This case study poses pertinent questions: how can an outbreak like this be expected to be contained with the majority of the cases are infecting transient individuals? More importantly, how can this outbreak influence San Diego and other areas of the country to provide more clean and accessible housing and food to the growing homeless population? While bleaching the streets can help eradicate infectious disease, providing more preventative options to the homeless community--such as increased accessibility to clean water for drinking and bathing--could potentially eliminate the possibility of another outbreak of similar scale. A recent L.A. Times article criticized the 2014 construction of a $2 million public bathroom on the San Diego waterfront, a neighborhood notorious for homeless encampments. Its point? Simple: that investing that money into multiple public restrooms in the city could have been more beneficial. Having increased access to clean water and the opportunity to bathe could provide the homeless population with immense relief and considerably decrease the possibility of a public health disaster.
Furthermore, San Diego’s homeless population has a large community of veterans, who have expressed that they have been failed by the Veterans Affairs offices that are supposed to help them gain employment and have a stable income. It then comes as no surprise that homeless veterans may be wary of government intervention in removing their belongings and forcing them to live in a makeshift campground. With San Diego's current efforts to eradicate the city's Hepatitis A outbreak, it looks like this distrust could continue to intensify.
If the public’s perception of homelessness in our society were to become more empathetic, perhaps we would be more efficient and vigilant in dealing with public health issues such as this outbreak. San Diego has a very limited number of shelters for the homeless, compelling them to take refuge in the doorways of businesses and on the sides of canyons. If the city were to implement more permanent or semi-permanent housing options for the homeless population, perhaps the incidence rate of public health outbreaks would decrease. Moreover, building more permanent restrooms and facilities that offer access to clean, running water would help to prevent the possible spread of viruses throughout the community. For a shift in society to take place, more often than not the public perception of the issue has to change. For many San Diegans, homelessness is an evident but covert problem--tourists and residents alike can go throughout their days willfully ignoring displaced people. If residents became more cognizant of the plight of the homeless population, the possibility that more action would be taken could potentially increase. The axiom “it takes a village” can be applied when dealing with a community-based issue such as this one.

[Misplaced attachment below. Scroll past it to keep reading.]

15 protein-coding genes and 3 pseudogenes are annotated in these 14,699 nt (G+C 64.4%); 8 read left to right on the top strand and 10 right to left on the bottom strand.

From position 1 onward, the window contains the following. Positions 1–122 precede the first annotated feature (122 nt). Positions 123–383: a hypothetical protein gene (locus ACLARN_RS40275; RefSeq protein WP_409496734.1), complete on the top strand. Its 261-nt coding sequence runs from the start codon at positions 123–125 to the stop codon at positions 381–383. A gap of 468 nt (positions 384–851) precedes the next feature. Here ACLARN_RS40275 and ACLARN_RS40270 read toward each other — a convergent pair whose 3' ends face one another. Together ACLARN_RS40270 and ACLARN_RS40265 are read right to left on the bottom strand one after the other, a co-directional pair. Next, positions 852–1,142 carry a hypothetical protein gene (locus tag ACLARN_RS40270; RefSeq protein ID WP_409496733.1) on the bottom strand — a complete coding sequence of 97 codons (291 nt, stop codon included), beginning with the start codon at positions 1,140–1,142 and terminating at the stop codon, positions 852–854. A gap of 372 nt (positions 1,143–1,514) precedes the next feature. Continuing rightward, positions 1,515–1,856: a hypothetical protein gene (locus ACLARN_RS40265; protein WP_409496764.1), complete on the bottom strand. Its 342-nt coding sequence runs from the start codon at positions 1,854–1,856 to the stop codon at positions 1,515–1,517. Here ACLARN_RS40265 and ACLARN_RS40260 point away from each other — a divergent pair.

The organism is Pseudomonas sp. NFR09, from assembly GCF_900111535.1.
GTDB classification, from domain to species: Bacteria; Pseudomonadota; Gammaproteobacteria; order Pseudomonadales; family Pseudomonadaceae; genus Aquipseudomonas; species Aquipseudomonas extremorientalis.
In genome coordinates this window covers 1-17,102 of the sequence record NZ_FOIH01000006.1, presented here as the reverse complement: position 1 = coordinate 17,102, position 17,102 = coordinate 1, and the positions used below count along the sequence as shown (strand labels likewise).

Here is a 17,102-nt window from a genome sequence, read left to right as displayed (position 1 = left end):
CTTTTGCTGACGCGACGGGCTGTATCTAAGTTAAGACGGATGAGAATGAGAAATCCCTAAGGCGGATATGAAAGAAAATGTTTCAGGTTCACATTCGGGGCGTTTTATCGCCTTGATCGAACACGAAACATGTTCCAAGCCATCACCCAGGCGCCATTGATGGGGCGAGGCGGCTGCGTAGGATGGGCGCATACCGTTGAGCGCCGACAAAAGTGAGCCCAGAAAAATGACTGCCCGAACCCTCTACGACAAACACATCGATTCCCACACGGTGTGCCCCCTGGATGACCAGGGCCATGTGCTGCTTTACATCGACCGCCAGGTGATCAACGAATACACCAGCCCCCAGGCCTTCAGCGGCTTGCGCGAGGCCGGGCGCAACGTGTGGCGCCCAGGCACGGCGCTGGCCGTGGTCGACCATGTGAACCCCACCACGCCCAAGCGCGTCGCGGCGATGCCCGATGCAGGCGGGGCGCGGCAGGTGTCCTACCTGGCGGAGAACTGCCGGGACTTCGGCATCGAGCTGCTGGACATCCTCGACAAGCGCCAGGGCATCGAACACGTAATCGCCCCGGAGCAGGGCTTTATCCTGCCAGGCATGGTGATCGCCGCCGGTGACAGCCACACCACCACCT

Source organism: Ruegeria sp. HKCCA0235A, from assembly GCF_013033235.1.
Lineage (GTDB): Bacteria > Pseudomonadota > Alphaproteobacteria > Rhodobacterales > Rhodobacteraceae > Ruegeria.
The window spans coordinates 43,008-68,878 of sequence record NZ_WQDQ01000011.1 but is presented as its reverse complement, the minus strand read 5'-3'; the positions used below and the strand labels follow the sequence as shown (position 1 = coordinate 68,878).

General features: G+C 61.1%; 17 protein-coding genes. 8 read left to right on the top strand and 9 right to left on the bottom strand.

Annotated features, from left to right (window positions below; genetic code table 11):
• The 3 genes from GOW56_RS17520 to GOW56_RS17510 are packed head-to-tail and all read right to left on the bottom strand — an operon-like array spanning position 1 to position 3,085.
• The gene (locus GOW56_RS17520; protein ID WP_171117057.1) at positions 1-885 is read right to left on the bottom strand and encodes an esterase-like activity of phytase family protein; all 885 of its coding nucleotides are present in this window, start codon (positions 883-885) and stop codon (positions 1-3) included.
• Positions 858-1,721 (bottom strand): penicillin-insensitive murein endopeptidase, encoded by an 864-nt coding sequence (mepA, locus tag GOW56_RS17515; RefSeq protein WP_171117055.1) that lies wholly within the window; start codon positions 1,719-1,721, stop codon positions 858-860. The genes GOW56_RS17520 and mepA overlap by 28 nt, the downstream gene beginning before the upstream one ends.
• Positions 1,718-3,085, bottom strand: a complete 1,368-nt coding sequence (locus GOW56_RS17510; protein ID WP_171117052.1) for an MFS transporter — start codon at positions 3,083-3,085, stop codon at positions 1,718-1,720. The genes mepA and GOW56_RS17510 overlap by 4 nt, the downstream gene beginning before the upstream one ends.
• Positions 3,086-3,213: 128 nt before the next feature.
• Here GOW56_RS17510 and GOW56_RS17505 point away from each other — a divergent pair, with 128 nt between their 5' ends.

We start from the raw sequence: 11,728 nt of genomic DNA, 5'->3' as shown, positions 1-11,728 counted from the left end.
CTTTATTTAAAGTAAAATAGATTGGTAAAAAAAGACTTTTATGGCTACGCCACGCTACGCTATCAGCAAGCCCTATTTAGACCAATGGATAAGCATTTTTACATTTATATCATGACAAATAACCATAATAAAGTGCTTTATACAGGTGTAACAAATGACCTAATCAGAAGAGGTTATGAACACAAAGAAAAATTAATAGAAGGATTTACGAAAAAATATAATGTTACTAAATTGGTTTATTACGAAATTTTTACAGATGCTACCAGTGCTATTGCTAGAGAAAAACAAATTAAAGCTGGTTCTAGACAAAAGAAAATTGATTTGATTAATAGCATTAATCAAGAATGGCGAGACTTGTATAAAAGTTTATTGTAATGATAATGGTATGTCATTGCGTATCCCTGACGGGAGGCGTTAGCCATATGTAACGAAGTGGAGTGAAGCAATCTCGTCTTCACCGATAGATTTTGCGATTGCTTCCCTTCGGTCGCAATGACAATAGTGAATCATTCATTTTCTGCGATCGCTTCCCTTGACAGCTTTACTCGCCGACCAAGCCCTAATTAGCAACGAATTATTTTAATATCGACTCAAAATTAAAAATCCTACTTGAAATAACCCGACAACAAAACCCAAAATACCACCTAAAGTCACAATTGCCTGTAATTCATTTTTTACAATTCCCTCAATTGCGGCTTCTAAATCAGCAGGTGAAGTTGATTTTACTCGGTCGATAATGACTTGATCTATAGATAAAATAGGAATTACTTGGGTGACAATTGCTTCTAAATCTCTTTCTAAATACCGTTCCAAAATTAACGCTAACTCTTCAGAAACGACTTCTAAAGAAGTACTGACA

Interested in Ways to Help?
Father Joe’s Villages runs the largest homeless shelter in San Diego.
PATH (San Diego) is a local non-profit that helps homeless populations.
Interested in Learning More?
Read about “Housing First,” a program aimed to provide permanent housing for homeless populations.
Read the San Diego County Public Health Department's brief on the outbreak.
Lauryn Pregoni double majored in Anthropology and Sociology with a concentration in Medical Anthropology at Roger Williams University in Bristol, RI. She also served as an Editorial Board Member for the Journal of Undergraduate Ethnography. Upon graduating, she moved west to San Diego, CA, where she is currently interested in the socio-political issues of the border city and public health issues. She plans on pursuing my education in Sociology and Anthropology in graduate school.